Rapom V8 bike produces 1,200 horsepower and loose bowels

What to do with that spare Mopar big block you've got left over from your monster truck project? Why, let's build a motorcycle! We're not using our arms that much, anyway, so we might as well just tear 'em right out of the sockets; it's not like we perform manual labor, we're keyboard jockeys. Voice-recognition software will ensure our job security once the old extremities are history, anyway.

Bike owner and builder Nick Argyle got out of the monster-truck business but still wanted a nice toy. He'd downsized his shop, so the available space dictated a motorcycle. Nick's wife was down with it as long as he used the engine he had sitting around -- an 8.2-liter supercharged Mopar V8. Whooee! That's a lotta iron to climb over just to get to the drag strip. It's road legal, and some ingenuity led to the engine being used as a stressed member of the frame. Note also the routing of the supercharger drive belt through the front forks.

Basically, the bike looks like a couple of wheels bolted onto an engine. Sure, that describes essentially every motorcycle on the road. In this instance, however, it's supremely cool (and strange) to see an engine sitting there looking just as it would under the hood of a car, but with a set of handlebars and a drive chain connected to it. There's no performance data, but some rough math assuming a 1500lb total weight (blown Mopar big blocks aren't light -- the engine alone probably weighs 1000 pounds) and using the provided horsepower figure of 1200 gives an estimated quarter-mile ET of 6.27 seconds with a trap speed of 217 MPH.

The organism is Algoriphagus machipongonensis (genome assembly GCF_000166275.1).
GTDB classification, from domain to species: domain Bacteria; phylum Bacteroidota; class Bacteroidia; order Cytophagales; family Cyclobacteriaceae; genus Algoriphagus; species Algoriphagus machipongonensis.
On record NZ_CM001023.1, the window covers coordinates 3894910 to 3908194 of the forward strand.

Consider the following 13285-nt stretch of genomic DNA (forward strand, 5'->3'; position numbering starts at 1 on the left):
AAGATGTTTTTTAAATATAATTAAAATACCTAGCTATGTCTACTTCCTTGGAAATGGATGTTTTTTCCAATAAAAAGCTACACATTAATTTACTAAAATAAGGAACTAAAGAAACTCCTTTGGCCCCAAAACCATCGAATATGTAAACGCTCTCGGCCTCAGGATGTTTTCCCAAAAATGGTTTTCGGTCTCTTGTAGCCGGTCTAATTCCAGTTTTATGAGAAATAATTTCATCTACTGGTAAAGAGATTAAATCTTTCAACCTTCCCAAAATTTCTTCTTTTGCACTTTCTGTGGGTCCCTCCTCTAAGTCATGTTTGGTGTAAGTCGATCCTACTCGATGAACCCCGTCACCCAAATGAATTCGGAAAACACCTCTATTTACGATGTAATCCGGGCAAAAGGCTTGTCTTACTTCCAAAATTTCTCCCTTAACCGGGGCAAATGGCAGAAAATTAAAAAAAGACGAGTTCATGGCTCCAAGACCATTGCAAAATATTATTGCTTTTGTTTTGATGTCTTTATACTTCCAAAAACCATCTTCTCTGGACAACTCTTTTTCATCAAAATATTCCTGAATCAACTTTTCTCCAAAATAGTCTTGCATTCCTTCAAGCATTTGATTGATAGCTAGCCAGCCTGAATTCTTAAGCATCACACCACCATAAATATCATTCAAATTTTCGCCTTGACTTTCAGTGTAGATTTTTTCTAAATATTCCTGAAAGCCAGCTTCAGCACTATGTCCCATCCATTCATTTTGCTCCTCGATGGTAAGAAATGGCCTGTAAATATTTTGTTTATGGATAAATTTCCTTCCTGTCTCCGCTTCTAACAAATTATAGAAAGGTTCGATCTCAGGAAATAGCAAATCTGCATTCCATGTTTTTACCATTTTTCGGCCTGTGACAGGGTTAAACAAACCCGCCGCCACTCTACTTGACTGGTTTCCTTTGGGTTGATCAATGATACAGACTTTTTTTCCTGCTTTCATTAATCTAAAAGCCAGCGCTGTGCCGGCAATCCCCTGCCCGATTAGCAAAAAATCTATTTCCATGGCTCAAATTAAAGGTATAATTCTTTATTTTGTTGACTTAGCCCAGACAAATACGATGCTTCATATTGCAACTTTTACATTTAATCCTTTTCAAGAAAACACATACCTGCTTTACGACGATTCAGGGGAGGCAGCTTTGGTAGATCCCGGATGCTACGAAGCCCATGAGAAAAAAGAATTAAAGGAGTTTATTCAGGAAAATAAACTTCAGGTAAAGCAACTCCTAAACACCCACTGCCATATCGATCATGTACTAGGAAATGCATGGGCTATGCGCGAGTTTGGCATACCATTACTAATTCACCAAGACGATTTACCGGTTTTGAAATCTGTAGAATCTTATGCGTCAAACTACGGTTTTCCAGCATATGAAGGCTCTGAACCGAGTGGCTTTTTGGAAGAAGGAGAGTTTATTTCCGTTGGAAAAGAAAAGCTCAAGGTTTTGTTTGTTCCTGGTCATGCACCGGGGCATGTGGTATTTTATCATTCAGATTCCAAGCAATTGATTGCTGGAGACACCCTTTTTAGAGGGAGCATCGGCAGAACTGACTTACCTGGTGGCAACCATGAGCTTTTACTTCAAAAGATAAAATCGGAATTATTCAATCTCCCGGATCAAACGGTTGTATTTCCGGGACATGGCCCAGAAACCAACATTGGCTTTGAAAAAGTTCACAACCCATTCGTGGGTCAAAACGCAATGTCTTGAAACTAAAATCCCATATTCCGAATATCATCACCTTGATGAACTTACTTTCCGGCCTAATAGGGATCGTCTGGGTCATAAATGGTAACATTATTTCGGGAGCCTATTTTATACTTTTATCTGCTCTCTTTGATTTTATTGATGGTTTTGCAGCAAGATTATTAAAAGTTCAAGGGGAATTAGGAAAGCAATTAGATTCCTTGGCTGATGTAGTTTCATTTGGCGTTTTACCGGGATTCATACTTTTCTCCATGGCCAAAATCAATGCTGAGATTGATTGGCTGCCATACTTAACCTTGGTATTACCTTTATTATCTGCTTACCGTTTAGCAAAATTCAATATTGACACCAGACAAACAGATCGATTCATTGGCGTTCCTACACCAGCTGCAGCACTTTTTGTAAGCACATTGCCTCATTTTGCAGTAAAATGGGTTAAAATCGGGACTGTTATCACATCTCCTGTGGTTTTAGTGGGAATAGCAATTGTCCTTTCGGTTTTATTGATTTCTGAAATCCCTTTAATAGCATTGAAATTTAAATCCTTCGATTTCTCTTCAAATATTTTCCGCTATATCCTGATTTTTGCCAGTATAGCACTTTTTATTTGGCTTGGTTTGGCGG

We'd be curious to see actual ETs, as we just scratched a few things out on paper without knowing gearing or the actual weight using the handy formulas in our Auto Math Handbook. Even if it didn't go fast, it looks mean, and we bet it sounds even meaner with those wide open headers. WHAT!?

More photos after the jump

[Source: Carscoop]

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